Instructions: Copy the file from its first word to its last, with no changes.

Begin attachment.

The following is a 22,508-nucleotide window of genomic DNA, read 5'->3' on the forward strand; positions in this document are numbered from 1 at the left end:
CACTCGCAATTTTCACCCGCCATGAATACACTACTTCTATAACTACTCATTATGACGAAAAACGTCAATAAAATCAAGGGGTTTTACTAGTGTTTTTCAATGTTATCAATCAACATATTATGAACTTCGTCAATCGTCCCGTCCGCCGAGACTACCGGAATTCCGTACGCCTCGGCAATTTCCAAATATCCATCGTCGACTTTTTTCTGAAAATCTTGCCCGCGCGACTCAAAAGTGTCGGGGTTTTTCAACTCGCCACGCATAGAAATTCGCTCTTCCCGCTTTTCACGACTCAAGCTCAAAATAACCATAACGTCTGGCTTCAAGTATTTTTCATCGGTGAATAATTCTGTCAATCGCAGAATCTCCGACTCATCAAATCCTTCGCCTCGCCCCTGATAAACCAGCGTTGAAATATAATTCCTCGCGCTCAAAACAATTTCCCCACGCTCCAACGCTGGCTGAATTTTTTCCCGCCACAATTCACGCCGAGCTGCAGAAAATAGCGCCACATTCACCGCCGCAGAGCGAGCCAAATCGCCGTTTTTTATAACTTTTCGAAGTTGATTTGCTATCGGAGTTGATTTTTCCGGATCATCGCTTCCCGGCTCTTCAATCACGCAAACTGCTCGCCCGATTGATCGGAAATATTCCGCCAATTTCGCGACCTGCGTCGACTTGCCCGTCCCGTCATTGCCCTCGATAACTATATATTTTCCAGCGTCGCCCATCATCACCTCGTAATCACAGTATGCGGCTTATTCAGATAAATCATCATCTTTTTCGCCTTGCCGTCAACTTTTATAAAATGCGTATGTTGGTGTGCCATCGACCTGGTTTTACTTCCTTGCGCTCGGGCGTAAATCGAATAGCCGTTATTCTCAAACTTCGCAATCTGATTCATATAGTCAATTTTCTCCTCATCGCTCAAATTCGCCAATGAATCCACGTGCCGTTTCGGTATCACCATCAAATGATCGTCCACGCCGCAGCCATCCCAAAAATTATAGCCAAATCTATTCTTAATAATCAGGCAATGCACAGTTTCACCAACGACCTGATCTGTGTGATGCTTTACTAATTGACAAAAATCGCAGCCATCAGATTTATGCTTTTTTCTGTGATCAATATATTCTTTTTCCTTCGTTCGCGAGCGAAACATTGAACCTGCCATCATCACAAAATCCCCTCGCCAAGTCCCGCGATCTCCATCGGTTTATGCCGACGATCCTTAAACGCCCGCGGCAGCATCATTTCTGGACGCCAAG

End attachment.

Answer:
The following is a 22,508-nucleotide window of genomic DNA, read 5'->3' on the forward strand; positions in this document are numbered from 1 at the left end:
CACTCGCAATTTTCACCCGCCATGAATACACTACTTCTATAACTACTCATTATGACGAAAAACGTCAATAAAATCAAGGGGTTTTACTAGTGTTTTTCAATGTTATCAATCAACATATTATGAACTTCGTCAATCGTCCCGTCCGCCGAGACTACCGGAATTCCGTACGCCTCGGCAATTTCCAAATATCCATCGTCGACTTTTTTCTGAAAATCTTGCCCGCGCGACTCAAAAGTGTCGGGGTTTTTCAACTCGCCACGCATAGAAATTCGCTCTTCCCGCTTTTCACGACTCAAGCTCAAAATAACCATAACGTCTGGCTTCAAGTATTTTTCATCGGTGAATAATTCTGTCAATCGCAGAATCTCCGACTCATCAAATCCTTCGCCTCGCCCCTGATAAACCAGCGTTGAAATATAATTCCTCGCGCTCAAAACAATTTCCCCACGCTCCAACGCTGGCTGAATTTTTTCCCGCCACAATTCACGCCGAGCTGCAGAAAATAGCGCCACATTCACCGCCGCAGAGCGAGCCAAATCGCCGTTTTTTATAACTTTTCGAAGTTGATTTGCTATCGGAGTTGATTTTTCCGGATCATCGCTTCCCGGCTCTTCAATCACGCAAACTGCTCGCCCGATTGATCGGAAATATTCCGCCAATTTCGCGACCTGCGTCGACTTGCCCGTCCCGTCATTGCCCTCGATAACTATATATTTTCCAGCGTCGCCCATCATCACCTCGTAATCACAGTATGCGGCTTATTCAGATAAATCATCATCTTTTTCGCCTTGCCGTCAACTTTTATAAAATGCGTATGTTGGTGTGCCATCGACCTGGTTTTACTTCCTTGCGCTCGGGCGTAAATCGAATAGCCGTTATTCTCAAACTTCGCAATCTGATTCATATAGTCAATTTTCTCCTCATCGCTCAAATTCGCCAATGAATCCACGTGCCGTTTCGGTATCACCATCAAATGATCGTCCACGCCGCAGCCATCCCAAAAATTATAGCCAAATCTATTCTTAATAATCAGGCAATGCACAGTTTCACCAACGACCTGATCTGTGTGATGCTTTACTAATTGACAAAAATCGCAGCCATCAGATTTATGCTTTTTTCTGTGATCAATATATTCTTTTTCCTTCGTTCGCGAGCGAAACATTGAACCTGCCATCATCACAAAATCCCCTCGCCAAGTCCCGCGATCTCCATCGGTTTATGCCGACGATCCTTAAACGCCCGCGGCAGCATCATTTCTGGACGCCAAG